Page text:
People are self absorbed and honestly usually haven't thought through what they say before they speak. That doesn't make it okay, that's the part they don't always realize. You'll find your way and you'll get comfortable with it.

  3. I don't have anything appropriate that you could respond with....all my responses would be inappropriate and involve hand gestures...

  4. Unfortunately, I'm in the same boat as Katie. But if you ever decide you just want to respond inappropriately, please give me a call.


  5. I lean towards Katie's response too. But Courtney has great wisdom in responding more directly when people are 'not thinking' about what their ?'s might do.
    I mean, come on, people are so stupid now - you caught grief when you tried to adopt from Africa, and now you catch grief for adopting an American child - Really?!
    I suppose Tre is learning how to respond as well. Maybe if gave his simple "he's my broter" response people would realize not only that THE KIDS CAN HEAR, but that their question is not right in front of said children...
    I am not sure what you should do with much older people (older than me, i mean). I think they really don't get it. So a little more compassion for them might be in order, unless they are just plain bigots ;0) LYI - Oma

  6. I've encountered this multiple times because my husband is Filipino. I've had some serious rudeness thrown my way and have come to the conclusion that people think that they are entitled to KNOW the details of something that can't quite be visually explained. For example, when my husband was with me we would simply receive knowing glances. BUT when I was solo I got questions such as "Where'd'ya get her at?" "Is she one of them China babies?" "He must look like his Daddy because he certainly doesn't look like you." "Don't you feel bad that none of the kids look like you?" "You must be the Nanny - do you babysit for some wealthy Asians?" AND all of these questions were conducted in the presence of my children! Sometimes while we were eating at restaurants. People would interrupt my time with the kids because they needed to KNOW the details of our situation. The kids felt like objects. It got so bad that when our daughter was about 2yrs she would automatically say to an approaching stranger "I no China baby!" We laugh about it now but when they were younger we really had to operate in wisdom and grace, attempting to model acceptable behavior and at the same time set boundaries to protect our kids from unnecessary rudeness.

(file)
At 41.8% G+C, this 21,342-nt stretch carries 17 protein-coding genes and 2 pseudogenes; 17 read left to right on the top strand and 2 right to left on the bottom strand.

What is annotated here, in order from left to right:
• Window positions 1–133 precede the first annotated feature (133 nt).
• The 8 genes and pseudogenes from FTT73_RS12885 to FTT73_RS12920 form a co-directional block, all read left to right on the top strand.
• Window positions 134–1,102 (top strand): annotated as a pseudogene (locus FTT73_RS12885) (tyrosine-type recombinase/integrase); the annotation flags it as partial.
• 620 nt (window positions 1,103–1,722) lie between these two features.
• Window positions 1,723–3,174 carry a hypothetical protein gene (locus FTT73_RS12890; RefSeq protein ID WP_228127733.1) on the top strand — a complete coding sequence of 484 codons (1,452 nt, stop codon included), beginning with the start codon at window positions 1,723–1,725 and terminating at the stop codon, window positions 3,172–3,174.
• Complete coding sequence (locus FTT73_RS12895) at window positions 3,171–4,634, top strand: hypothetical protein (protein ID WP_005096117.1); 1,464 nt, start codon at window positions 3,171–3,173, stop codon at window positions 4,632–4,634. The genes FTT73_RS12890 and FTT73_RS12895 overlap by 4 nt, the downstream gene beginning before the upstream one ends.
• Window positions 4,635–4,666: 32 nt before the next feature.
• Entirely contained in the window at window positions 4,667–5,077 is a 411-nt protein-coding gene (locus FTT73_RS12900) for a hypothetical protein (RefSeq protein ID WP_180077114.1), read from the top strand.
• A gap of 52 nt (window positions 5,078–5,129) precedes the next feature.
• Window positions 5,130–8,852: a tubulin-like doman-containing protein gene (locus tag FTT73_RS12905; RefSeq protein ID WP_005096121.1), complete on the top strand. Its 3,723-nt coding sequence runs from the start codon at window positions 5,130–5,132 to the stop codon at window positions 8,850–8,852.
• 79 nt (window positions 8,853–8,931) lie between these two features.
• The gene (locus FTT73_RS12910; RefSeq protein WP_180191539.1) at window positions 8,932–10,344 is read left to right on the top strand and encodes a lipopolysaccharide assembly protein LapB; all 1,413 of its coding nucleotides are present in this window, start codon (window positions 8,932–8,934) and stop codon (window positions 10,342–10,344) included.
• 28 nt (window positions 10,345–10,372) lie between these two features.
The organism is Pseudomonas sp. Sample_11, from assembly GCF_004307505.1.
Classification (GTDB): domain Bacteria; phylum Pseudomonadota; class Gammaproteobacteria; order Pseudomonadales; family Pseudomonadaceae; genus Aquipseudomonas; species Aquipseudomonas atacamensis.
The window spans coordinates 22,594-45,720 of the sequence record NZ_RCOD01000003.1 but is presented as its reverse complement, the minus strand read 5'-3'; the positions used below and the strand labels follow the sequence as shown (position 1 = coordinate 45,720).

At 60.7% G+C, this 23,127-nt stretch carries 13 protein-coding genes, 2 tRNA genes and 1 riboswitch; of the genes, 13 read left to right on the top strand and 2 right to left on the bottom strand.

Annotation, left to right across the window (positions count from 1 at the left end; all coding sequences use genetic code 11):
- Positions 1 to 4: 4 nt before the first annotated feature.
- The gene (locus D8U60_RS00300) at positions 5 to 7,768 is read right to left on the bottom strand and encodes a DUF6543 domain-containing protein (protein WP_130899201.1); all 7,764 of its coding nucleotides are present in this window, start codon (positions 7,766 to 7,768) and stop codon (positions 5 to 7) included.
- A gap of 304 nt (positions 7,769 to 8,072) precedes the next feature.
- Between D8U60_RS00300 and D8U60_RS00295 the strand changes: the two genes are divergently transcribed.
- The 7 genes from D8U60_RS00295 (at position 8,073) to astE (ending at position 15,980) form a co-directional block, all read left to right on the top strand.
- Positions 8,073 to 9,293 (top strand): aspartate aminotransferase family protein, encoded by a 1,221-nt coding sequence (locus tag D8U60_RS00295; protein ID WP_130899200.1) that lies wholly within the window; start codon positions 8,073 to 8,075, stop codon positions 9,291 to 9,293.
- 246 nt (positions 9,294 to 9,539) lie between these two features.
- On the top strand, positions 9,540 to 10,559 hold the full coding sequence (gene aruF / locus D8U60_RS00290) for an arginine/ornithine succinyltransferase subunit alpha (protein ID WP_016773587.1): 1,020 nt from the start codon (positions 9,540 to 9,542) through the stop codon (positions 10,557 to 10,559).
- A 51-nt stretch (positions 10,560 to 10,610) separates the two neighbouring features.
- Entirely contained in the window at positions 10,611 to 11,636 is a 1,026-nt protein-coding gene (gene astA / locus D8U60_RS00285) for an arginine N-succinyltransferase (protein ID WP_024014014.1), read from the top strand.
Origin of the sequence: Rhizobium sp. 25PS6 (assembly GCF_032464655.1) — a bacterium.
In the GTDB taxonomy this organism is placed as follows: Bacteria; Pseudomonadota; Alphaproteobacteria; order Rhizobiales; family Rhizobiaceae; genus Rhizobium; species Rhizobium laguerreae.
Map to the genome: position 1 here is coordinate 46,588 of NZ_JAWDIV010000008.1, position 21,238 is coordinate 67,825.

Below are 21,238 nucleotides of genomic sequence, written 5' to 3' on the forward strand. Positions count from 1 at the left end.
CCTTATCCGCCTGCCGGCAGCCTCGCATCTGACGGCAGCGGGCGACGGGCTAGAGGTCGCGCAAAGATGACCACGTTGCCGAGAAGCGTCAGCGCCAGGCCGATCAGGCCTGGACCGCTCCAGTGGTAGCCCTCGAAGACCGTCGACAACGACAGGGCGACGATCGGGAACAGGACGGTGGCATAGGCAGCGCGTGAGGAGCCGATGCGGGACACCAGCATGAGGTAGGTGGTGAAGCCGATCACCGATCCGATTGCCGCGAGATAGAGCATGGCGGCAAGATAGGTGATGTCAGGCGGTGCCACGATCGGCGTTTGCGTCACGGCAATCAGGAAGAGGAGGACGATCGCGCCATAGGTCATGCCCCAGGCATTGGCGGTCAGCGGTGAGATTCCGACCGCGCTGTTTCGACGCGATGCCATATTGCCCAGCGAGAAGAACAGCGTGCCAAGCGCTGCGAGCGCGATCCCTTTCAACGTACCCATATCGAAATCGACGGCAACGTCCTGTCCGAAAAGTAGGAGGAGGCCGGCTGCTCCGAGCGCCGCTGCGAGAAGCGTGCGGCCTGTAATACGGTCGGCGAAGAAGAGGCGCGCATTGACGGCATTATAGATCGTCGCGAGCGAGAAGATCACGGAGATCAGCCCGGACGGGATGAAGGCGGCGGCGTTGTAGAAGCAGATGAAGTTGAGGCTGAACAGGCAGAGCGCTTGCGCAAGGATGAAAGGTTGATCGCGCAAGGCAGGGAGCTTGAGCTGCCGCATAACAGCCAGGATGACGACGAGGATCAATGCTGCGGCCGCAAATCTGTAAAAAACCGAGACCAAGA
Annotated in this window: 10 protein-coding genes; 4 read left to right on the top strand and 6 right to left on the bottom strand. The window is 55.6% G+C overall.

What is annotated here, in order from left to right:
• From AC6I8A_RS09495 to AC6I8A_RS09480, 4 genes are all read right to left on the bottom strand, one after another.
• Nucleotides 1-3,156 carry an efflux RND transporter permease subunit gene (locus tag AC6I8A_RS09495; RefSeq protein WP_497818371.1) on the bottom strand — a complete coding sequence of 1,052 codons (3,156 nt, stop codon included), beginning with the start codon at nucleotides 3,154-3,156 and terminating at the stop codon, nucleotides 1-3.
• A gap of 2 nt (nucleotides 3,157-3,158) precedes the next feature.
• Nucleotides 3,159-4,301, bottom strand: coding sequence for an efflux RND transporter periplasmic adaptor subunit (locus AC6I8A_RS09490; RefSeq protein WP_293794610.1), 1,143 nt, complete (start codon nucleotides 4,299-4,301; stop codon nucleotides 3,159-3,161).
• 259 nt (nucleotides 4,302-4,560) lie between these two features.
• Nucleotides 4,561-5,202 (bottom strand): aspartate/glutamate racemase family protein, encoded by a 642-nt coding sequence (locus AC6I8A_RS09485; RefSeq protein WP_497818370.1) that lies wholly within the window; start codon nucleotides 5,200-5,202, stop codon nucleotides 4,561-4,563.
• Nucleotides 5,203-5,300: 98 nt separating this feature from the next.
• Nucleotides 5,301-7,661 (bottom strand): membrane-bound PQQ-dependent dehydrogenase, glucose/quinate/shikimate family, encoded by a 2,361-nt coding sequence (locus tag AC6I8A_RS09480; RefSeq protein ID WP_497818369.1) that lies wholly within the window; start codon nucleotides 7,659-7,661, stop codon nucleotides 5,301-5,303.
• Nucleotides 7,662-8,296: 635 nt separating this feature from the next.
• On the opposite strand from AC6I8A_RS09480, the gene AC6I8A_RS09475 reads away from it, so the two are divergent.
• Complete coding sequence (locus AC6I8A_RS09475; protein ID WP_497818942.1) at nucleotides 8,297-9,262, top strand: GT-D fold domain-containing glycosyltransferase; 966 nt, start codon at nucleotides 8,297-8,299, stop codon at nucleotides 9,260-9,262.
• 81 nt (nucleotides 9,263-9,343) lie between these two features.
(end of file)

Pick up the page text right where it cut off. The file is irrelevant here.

I'll keep you in prayer. Aye, Aye, people are freaks!